While I was admiring it, a couple walked past and I heard the husband exclaim to his wife, "Don't get any ideas". LOL.
I don't know why, but I seem to be drawn to quilts that have some black in them. I like the stained glass effect of this one.

 Looks simple enough. The quilter just used southwestern prints. I'm thinking western.
LOVED this autumn quilt:

All those pumpkins were just wonderful! Almost seemed as if each had its own character.

This was the 1st place quilt and the title made me laugh: "Finally!" I can only imagine what a labor of love this must have been.

Fell in love with this Civil War Tribute one. My longarm quilter made it and I fell in love with it when it was on her design wall. I don't know how she has time to make quilts for herself because the majority of the quilts in this show were quilted by her. I adore this lady...and her quilts!
If there is a horse / western quilt, I'll love it and this one started out with a panel fabric that I've seen, but never brought home because I didn't have a clue what to do with it. Apparently, this quilter did:

Here's a really fun, bright quilt that would be fun for a teenage girl. Just not my teenage girl...she needs horses. I love tghe colors, but I would have a hard time falling asleep under this quilt:

There were lots of miniature quilts - wall hangings - landscape pieces in the show. Lots of the area guilds seemed to have taught classes on this. Its like painting - with fabric and I loved the intricate details. I don't have the patience for something like this, but I'm really intrigued by these. DD would love this one:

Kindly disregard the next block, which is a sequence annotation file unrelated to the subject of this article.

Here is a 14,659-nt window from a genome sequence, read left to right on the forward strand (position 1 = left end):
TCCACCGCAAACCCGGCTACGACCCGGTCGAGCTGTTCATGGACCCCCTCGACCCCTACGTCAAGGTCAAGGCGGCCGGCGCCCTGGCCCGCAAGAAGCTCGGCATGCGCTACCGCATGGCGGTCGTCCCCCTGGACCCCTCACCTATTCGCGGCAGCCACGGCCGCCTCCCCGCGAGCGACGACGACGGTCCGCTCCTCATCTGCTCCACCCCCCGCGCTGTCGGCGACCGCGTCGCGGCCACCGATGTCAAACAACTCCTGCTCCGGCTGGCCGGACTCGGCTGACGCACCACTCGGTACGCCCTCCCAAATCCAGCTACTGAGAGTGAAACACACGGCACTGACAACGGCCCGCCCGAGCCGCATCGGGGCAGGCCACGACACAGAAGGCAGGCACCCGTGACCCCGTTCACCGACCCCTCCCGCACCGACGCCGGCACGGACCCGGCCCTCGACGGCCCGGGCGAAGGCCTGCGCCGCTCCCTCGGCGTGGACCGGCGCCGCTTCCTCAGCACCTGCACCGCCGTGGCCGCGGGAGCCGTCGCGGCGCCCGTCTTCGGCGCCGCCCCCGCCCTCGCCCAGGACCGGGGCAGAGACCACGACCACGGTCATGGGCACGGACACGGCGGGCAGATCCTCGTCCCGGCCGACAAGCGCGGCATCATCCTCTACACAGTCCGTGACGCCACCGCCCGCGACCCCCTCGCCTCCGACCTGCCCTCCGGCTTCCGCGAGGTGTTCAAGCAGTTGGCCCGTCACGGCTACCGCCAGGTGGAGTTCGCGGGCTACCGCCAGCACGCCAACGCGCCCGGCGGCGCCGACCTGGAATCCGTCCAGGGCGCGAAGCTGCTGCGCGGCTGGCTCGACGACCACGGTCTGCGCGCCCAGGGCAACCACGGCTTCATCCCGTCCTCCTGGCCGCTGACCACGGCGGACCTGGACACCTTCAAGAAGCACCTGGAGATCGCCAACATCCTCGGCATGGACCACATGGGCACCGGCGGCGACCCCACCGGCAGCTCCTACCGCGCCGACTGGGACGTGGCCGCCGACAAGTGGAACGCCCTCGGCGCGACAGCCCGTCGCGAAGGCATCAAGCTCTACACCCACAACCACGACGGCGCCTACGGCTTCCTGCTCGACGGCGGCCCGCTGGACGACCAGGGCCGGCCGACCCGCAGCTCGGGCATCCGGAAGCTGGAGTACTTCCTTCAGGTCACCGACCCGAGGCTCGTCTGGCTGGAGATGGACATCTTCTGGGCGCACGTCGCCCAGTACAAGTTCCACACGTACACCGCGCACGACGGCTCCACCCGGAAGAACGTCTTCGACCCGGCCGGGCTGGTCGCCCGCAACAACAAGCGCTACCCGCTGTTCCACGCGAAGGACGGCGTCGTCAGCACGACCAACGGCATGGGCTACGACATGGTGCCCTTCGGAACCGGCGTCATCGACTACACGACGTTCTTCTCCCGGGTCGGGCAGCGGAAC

This one looked like a photograph:

I fell in love with this one:

The trees had an interesting treatment that gave this piece a lot of dimension:

As did the tiny quilts on the line in the bottom left hand corner. I just wanted to pop in behind these women and join them in their quilting in that charming little cabin.

I'm always drawn to Americana quilts too.
In fact, I have quite a collection of fabrics that are patiently waiting for me to make them into a quilt...or two...or three. I love how this quilter pieced this quilt together so that crosses formed in the center of the squares.

I'm going to have to track her down and interrogate her. I probably shouldn't begin another Log Cabin while the present one still lingers in its boot box though.
I was intrigued. I was challenged. I was inspired.
An afternoon spent in the company of quilts makes for a good day and its cheaper than therapy.
Alas, I am being summoned by the pots and pans that are stacked in the kitchen and although the biscuits have no trouble rising on their own, the potatoes are refusing to be mashed without me.